The first-time itinerary of Iran often counts the cities of Esfahan and Persepolis as must-visits, along with Shiraz perhaps. However, there are many overlooked spots which definitely deserve their place at the top of the list. Here is our round-up of the most underrated cities in Iran.
Many believe that Mashhad’s only highlight is the Haram-e Razavi complex, which commemorates the AD 817 martyrdom of Imam Reza, the eighth Imam in Shia Islam – however, there is so much more. It is the second-largest place in the country and boasts the Caravanserai Azizolaof Bazaar and the Nader Shah Mausoleum. Mashhad also proves a great spot for other day trips such
Masuleh is at least a millennium old and so provides
Yazd is like something out of an ancient fairytale. It features winding streets, stunning blue-tiled domes, wind towers and plenty of mud brick buildings to discover. It’s a culturally rich spot in Iran with places such as Khan-e Lari, the best-preserved Qajar-era house. The best thing to do here is to simply get lost in its enchanting streets.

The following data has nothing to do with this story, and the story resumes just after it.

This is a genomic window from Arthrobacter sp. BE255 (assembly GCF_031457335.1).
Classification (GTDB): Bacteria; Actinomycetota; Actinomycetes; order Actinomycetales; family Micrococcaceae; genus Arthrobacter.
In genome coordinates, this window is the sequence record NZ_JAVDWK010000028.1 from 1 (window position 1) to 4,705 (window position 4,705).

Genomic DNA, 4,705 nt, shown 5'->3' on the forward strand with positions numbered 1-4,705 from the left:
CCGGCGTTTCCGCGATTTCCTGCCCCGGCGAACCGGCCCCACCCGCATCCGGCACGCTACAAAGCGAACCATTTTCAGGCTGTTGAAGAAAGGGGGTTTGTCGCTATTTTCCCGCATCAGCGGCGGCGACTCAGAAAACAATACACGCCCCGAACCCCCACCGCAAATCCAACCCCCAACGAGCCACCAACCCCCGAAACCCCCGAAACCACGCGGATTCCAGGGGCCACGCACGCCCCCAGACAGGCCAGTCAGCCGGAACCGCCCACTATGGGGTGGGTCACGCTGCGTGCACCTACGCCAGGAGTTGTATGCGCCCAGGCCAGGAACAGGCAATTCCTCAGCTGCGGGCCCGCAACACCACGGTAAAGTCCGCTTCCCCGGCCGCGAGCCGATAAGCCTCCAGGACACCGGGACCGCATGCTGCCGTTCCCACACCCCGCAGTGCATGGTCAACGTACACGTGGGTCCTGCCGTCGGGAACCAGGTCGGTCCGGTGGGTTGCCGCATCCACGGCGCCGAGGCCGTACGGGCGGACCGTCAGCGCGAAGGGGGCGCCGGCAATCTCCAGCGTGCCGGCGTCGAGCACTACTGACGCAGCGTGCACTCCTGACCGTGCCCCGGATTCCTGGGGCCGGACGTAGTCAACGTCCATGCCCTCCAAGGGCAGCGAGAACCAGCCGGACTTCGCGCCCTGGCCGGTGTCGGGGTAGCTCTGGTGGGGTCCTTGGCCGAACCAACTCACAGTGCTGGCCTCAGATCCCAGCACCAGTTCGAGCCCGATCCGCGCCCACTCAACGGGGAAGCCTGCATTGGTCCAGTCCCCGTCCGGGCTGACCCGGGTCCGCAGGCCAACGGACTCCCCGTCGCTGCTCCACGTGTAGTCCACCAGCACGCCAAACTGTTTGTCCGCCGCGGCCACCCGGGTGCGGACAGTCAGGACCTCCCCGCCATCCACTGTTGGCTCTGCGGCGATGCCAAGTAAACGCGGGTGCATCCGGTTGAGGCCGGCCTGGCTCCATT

Lying between Tehran and Esfahan, Kashan is an oasis city on the edge of the Dasht-e Kavir. It is a top sight with its stunning covered bazaar and 19th-century houses – so stunning, in fact, that Shah Abbas I insisted on being buried there rather than Esfahan. Throughout the Seljuk period (AD 1051-1220) Kashan was well-known for its tiles, pottery and textiles work. Now Kashan stands as an important hub for the production of rugs, textiles and interestingly, rose water.
Bam is a desert oasis town with thousands of palm trees that grow dates the town is famous for. You may already know Bam from the devastating earthquake that happened in
After Mashhad, Qom is the holiest city in Iran. The Hazrat-e Masumeh shrine is there, the burial of Imam Reza’s sister Fatema. You will need to dress conservatively around this area. Qom’s population has doubled since the revolution and so is one of Iran’s fastest growing cities. Head to